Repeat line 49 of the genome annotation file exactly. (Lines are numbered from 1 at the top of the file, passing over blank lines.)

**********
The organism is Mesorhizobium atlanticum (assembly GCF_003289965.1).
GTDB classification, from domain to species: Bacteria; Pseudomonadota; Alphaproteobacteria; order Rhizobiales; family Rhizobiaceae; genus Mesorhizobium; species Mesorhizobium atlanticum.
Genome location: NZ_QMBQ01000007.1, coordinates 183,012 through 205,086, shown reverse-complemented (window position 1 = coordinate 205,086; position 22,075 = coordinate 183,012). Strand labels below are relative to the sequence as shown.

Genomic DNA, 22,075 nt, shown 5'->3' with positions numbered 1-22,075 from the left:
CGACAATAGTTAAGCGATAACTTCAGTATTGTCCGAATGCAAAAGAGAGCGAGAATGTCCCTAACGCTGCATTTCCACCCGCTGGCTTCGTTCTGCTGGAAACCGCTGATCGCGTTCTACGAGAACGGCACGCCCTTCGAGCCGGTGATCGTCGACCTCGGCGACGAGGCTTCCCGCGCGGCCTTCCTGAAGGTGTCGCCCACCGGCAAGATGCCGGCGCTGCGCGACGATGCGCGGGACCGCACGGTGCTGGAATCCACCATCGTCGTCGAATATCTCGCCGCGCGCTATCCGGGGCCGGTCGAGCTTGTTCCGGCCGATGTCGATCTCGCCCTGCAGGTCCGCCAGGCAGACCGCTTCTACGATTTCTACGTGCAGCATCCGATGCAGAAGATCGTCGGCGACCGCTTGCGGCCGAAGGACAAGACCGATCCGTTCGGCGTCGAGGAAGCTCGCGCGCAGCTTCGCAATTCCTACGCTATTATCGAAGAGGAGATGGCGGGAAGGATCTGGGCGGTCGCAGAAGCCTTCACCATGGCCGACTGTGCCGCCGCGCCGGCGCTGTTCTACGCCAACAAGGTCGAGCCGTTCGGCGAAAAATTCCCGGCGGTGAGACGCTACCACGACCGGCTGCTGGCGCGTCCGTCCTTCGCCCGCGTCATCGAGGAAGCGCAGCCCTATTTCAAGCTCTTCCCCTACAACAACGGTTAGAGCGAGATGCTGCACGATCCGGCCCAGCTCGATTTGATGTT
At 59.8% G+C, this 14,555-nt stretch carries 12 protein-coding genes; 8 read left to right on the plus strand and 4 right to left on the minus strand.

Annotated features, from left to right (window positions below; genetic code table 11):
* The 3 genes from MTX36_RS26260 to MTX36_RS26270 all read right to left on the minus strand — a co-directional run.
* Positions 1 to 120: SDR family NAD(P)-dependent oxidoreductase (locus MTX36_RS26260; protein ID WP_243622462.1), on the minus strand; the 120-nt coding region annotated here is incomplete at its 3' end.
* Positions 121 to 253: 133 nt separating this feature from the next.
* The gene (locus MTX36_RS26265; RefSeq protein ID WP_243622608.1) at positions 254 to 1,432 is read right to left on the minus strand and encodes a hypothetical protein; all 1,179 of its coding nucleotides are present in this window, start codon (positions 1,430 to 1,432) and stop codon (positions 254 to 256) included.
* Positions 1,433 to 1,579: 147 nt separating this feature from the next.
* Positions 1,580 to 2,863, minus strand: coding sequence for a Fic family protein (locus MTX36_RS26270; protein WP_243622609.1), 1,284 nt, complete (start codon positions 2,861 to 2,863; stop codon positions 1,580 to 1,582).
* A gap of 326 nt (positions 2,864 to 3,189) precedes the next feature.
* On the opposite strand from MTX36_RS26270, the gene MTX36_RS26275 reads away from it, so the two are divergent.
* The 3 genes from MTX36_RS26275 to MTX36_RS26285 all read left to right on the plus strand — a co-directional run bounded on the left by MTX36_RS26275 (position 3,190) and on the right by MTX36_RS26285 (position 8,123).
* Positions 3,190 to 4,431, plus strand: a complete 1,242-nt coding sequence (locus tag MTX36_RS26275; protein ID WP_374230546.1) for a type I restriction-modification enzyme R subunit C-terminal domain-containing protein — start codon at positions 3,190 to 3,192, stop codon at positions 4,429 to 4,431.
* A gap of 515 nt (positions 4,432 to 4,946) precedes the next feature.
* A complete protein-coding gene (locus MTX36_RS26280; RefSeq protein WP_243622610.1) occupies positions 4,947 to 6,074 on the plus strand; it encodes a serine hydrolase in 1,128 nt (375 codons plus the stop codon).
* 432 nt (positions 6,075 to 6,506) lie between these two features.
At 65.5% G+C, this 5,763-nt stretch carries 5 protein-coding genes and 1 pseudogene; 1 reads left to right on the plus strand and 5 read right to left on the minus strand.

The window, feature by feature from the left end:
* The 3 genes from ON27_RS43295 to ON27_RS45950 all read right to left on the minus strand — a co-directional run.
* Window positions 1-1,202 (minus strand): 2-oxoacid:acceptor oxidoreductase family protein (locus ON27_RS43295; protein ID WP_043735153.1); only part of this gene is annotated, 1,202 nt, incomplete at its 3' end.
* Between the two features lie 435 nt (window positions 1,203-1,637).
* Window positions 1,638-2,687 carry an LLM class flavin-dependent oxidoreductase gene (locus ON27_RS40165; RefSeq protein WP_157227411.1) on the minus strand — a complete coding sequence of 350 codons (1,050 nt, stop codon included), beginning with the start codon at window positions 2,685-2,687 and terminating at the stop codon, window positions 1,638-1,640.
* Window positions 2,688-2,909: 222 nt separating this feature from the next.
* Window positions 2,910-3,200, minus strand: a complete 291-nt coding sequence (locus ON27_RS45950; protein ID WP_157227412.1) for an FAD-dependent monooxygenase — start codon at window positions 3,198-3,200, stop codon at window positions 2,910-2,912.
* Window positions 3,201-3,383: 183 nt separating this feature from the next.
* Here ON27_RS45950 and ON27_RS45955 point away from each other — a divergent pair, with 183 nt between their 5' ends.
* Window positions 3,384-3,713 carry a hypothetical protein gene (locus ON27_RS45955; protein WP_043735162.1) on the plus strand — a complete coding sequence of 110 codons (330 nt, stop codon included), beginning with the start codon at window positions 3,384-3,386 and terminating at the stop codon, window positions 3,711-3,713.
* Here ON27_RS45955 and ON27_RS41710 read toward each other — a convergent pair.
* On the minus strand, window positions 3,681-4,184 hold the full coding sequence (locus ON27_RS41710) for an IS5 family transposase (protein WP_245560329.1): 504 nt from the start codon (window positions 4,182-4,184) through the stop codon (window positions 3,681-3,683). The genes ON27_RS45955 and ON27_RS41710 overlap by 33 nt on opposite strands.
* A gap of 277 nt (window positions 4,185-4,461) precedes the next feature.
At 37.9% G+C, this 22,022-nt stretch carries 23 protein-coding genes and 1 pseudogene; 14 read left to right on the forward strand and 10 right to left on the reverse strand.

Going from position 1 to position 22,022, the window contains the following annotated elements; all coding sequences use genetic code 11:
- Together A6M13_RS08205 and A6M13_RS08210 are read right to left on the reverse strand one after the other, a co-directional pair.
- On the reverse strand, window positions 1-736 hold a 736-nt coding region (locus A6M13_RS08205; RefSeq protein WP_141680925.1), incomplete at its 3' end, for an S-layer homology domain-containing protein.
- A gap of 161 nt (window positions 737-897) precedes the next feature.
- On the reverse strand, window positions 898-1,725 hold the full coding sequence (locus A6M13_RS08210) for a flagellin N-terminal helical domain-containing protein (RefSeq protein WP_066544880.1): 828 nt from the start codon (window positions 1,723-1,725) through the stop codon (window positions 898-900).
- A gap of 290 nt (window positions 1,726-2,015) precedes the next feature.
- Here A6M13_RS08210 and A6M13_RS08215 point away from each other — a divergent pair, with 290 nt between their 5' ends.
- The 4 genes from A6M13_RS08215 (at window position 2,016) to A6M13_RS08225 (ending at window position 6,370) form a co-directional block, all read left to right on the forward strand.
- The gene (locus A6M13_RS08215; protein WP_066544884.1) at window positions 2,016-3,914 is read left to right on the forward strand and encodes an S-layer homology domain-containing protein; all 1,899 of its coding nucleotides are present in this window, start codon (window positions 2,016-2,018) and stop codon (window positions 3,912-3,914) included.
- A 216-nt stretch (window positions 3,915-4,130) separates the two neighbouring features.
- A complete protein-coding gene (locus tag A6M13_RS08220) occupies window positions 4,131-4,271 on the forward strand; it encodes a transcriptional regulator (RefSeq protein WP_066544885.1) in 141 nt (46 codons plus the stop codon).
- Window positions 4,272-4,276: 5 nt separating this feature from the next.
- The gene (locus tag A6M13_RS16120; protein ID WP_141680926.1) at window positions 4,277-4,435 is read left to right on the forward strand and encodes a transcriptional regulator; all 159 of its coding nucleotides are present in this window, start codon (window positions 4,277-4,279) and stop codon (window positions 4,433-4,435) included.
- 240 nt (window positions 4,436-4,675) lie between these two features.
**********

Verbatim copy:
- 240 nt (window positions 4,436-4,675) lie between these two features.